Only a few Icelandic MDs return from their studies abroad. They lead a comfortable life there and don’t want to return to a country in crisis, writes Fréttabladid. The chairman of the Icelandic Medical Association is concerned, but the Minister of Health is maintaining calm.
Minister of Health Álfheidur Ingadóttir.
“The situation is difficult and the uncertainty causes concern in these young people,” says CEO of the University Hospital, Björn Zoega.
Approximately 150-200 Icelandic MDs are currently abroad, training for their specialization. Usually between 30 and 40 of them return every year, but in the last two years, this has not been the case.
“This winter, five of them returned and I have heard about an additional four which are coming home this summer,” says Birna Jónsdóttir chairman of the Icelandic Medical Association. “This is the first time that the number of members has decreased between the years.”
Zoega and Jónsdóttir say that the situation affects the hospitals’ departments differently.
“Currently, the oncology departments are the most vulnerable,” says Zoega who himself has been working shifts there in order to lessen the staff workload. He has also taken shifts at the trauma ward and last weekend he was on call at the orthopedic surgery ward, which is his specialty.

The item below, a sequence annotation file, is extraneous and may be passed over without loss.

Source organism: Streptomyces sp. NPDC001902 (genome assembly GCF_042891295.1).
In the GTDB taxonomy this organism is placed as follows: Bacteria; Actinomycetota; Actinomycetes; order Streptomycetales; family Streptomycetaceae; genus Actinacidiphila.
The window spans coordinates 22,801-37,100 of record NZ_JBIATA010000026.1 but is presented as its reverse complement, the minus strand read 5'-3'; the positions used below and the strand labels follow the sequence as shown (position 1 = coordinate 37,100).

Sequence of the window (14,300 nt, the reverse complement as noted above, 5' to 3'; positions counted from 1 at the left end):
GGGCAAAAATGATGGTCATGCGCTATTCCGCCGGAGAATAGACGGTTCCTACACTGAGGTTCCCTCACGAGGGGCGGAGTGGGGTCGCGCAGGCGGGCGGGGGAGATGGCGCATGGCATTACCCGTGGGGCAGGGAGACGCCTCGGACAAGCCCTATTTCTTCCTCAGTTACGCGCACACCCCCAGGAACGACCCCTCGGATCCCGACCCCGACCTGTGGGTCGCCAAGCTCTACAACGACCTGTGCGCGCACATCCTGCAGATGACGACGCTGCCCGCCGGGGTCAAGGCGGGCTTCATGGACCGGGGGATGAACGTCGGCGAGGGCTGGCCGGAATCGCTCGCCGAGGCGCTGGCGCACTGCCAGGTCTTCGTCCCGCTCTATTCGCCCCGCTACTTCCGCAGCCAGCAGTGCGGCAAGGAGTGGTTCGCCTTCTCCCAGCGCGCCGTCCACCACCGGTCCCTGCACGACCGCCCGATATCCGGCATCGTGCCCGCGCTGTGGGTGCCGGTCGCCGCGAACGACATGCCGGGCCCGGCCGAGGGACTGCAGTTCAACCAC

“We are quite concerned as to how the situation will evolve. The situation could also occur with our nursing staff. That however isn’t as much of a problem because the specialization is not as prominent.”
“Now, the afternoon shifts at Reykjavik’s health care facilities have been abolished,” adds Jónsdóttir. “The situation has not become critical but it certainly is worse than we’d like it to be.”
Minister of Health Álfheidur Ingadóttir says that the situation is not surprising given the current economic recession. “People are sitting out the crisis but I hope that they will then return as soon as possible and join the workforce when the skies clear.” She sees no signs of a looming crisis.